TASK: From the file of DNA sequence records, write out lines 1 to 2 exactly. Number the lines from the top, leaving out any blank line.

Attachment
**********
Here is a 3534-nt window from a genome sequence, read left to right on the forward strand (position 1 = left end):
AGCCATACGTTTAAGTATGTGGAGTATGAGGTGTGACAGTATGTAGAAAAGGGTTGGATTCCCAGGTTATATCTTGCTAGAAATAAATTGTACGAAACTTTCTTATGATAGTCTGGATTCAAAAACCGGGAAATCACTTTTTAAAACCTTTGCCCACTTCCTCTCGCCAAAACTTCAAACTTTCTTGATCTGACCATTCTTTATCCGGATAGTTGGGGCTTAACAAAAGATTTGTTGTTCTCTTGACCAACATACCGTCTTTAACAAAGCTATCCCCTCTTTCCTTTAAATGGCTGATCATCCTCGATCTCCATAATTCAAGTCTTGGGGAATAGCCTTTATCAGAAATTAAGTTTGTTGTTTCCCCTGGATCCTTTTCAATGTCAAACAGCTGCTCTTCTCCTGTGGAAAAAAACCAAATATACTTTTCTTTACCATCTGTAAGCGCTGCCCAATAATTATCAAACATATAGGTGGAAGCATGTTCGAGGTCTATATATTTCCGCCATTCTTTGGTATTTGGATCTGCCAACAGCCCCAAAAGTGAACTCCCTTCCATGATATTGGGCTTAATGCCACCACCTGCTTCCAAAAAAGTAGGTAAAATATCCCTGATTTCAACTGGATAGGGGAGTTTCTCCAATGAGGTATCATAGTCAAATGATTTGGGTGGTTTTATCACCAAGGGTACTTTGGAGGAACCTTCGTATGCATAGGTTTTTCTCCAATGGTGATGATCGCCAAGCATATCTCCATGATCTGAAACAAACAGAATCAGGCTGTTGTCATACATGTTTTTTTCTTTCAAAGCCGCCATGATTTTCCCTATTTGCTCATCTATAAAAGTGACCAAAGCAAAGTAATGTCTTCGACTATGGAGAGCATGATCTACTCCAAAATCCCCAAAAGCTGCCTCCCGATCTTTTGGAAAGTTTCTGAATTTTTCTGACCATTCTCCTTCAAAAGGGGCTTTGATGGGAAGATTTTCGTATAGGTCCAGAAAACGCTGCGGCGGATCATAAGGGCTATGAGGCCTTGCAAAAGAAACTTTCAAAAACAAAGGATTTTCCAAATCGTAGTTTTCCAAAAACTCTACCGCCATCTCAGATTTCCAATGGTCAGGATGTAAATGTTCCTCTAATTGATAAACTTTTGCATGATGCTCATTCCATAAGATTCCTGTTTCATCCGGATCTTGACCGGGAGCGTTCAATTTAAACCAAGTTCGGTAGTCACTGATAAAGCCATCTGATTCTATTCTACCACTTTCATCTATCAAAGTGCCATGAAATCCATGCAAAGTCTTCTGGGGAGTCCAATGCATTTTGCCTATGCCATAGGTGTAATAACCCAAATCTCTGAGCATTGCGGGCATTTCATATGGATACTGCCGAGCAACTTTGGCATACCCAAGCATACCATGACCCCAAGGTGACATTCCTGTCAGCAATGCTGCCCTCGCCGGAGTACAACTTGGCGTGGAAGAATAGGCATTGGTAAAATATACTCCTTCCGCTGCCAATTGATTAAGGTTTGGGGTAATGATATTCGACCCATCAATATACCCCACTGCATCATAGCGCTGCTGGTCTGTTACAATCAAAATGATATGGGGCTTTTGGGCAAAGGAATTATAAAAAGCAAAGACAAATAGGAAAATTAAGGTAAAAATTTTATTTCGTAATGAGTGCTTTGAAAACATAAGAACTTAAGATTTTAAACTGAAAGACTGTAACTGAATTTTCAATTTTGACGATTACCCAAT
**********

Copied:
Here is a 3534-nt window from a genome sequence, read left to right on the forward strand (position 1 = left end):
AGCCATACGTTTAAGTATGTGGAGTATGAGGTGTGACAGTATGTAGAAAAGGGTTGGATTCCCAGGTTATATCTTGCTAGAAATAAATTGTACGAAACTTTCTTATGATAGTCTGGATTCAAAAACCGGGAAATCACTTTTTAAAACCTTTGCCCACTTCCTCTCGCCAAAACTTCAAACTTTCTTGATCTGACCATTCTTTATCCGGATAGTTGGGGCTTAACAAAAGATTTGTTGTTCTCTTGACCAACATACCGTCTTTAACAAAGCTATCCCCTCTTTCCTTTAAATGGCTGATCATCCTCGATCTCCATAATTCAAGTCTTGGGGAATAGCCTTTATCAGAAATTAAGTTTGTTGTTTCCCCTGGATCCTTTTCAATGTCAAACAGCTGCTCTTCTCCTGTGGAAAAAAACCAAATATACTTTTCTTTACCATCTGTAAGCGCTGCCCAATAATTATCAAACATATAGGTGGAAGCATGTTCGAGGTCTATATATTTCCGCCATTCTTTGGTATTTGGATCTGCCAACAGCCCCAAAAGTGAACTCCCTTCCATGATATTGGGCTTAATGCCACCACCTGCTTCCAAAAAAGTAGGTAAAATATCCCTGATTTCAACTGGATAGGGGAGTTTCTCCAATGAGGTATCATAGTCAAATGATTTGGGTGGTTTTATCACCAAGGGTACTTTGGAGGAACCTTCGTATGCATAGGTTTTTCTCCAATGGTGATGATCGCCAAGCATATCTCCATGATCTGAAACAAACAGAATCAGGCTGTTGTCATACATGTTTTTTTCTTTCAAAGCCGCCATGATTTTCCCTATTTGCTCATCTATAAAAGTGACCAAAGCAAAGTAATGTCTTCGACTATGGAGAGCATGATCTACTCCAAAATCCCCAAAAGCTGCCTCCCGATCTTTTGGAAAGTTTCTGAATTTTTCTGACCATTCTCCTTCAAAAGGGGCTTTGATGGGAAGATTTTCGTATAGGTCCAGAAAACGCTGCGGCGGATCATAAGGGCTATGAGGCCTTGCAAAAGAAACTTTCAAAAACAAAGGATTTTCCAAATCGTAGTTTTCCAAAAACTCTACCGCCATCTCAGATTTCCAATGGTCAGGATGTAAATGTTCCTCTAATTGATAAACTTTTGCATGATGCTCATTCCATAAGATTCCTGTTTCATCCGGATCTTGACCGGGAGCGTTCAATTTAAACCAAGTTCGGTAGTCACTGATAAAGCCATCTGATTCTATTCTACCACTTTCATCTATCAAAGTGCCATGAAATCCATGCAAAGTCTTCTGGGGAGTCCAATGCATTTTGCCTATGCCATAGGTGTAATAACCCAAATCTCTGAGCATTGCGGGCATTTCATATGGATACTGCCGAGCAACTTTGGCATACCCAAGCATACCATGACCCCAAGGTGACATTCCTGTCAGCAATGCTGCCCTCGCCGGAGTACAACTTGGCGTGGAAGAATAGGCATTGGTAAAATATACTCCTTCCGCTGCCAATTGATTAAGGTTTGGGGTAATGATATTCGACCCATCAATATACCCCACTGCATCATAGCGCTGCTGGTCTGTTACAATCAAAATGATATGGGGCTTTTGGGCAAAGGAATTATAAAAAGCAAAGACAAATAGGAAAATTAAGGTAAAAATTTTATTTCGTAATGAGTGCTTTGAAAACATAAGAACTTAAGATTTTAAACTGAAAGACTGTAACTGAATTTTCAATTTTGACGATTACCCAAT